My first mill

I've started looking at buying my first mill. I've been looking at the Harbor Frieght Micro mill. I've looked at it in a store and it looks like it'll be fine for what I want to do. My main concern though is the size of the motor. It is rated somewhere between 1/3rd and 1/5th of a horsepower depending on where you look (the label on the actual machine says 1/5th).

One of the specific things I want to do is cut slots through 304 stainless plates up to .075" thick. Anyone know how this machine would handle this (how many passes required, what diameter mills would I be able to use, etc..)?


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I'll leave the capacity questions to the experts. Some simple things to consider:

You have seen the machine, which is great. Is the travel adequate for your needs? Will have have room for clamping?

Unless someone here disagrees, get an R8 spindle. You can do a lot with just a couple of R8 collets (imports cost about $5 each), but they are a little bit of a pain to change; see mention of ER below. It is common to want a good chuck for drilling (I have never regretted buying a Jacobs chuck). If you are going to be changing tooling often, you might want to get an ER collet chuck. It's expensive, but very helpful, especially on smaller machines. It will cost you some table/spindle distance, but no more than a drill chuck, and allows not only faster changes than messing with the draw bar, but it also allows you to change tools in limited vertical space. Also, the fact that it consumes space similar to a drill chuck is useful on a mill-drill, as it increases your chances of doing a job in one setup; the business ends of drill bits and endmills are more likely to line up than they would be when using a drill chuck and R8 collets to hold endmills.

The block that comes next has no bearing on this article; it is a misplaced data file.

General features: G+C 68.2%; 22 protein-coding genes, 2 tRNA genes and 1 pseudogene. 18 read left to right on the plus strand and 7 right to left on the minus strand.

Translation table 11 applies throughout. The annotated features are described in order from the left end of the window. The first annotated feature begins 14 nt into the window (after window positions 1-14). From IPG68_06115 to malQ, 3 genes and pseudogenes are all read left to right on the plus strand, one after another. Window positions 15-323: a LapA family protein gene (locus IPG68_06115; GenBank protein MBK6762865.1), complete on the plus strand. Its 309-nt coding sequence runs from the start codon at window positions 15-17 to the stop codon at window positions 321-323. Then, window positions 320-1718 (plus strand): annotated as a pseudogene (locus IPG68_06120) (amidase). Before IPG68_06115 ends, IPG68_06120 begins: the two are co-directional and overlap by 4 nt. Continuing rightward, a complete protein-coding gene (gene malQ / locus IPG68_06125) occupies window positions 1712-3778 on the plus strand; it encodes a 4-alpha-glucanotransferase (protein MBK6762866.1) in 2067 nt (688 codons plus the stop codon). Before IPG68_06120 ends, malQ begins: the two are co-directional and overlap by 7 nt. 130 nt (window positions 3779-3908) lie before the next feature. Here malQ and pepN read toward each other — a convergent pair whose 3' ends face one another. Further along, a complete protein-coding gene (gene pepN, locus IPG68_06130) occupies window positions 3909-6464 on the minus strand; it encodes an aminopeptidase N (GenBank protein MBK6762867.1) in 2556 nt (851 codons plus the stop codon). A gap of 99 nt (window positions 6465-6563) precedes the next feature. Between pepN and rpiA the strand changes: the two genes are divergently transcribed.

IMPORTANT: NEVER (really) put endmills or anything that exerts transverse forces in a drill chuck; they must be held in a collet either directly in the spindle (such as an R8 collet) or in a suitable chuck/holder (such as ER).

Some mill-drill buyers have reported funny scaling on the vertical feed, suggesting that it is labeled British but in fact has metric threading. You can easily check it with a dial indicator. Some machines have table screws that move 0.125/rev; my preference is 0.1/rev, though I am assured that one adapts very quickly.

A mini mill might be perfect for you; had I known about them several years ago, I would have bought one almost on sight. Still, you should at least consider the options. There are square and round column mill-drills, and benchtop knee mills, all with pros and cons. I have a rebranded RF 31, which is working very well for me. Some people hate the design because any head movement loses dial settings; in my case, I'm happy to have the extra travel it offers relative to similarly sized machines. Without my ER collets, I would not be so happy.

If you have the money and space and weight are not a concern, you might pop for a knee mill. Buying your first mill does not necessarily make you a beginner, but if you are new to machining, you might seriously consider buying an R8 mill drill to beat up and then get something better later, assuming you ever feel the need to change. There is a lot to be said for a compact machine that does what you want.

There is no doubt other info I should pass along, but that's what pops into my head for now. You have already done the important thing, which is found this group before your purchase. Ask questions and you will get good answers. Also, use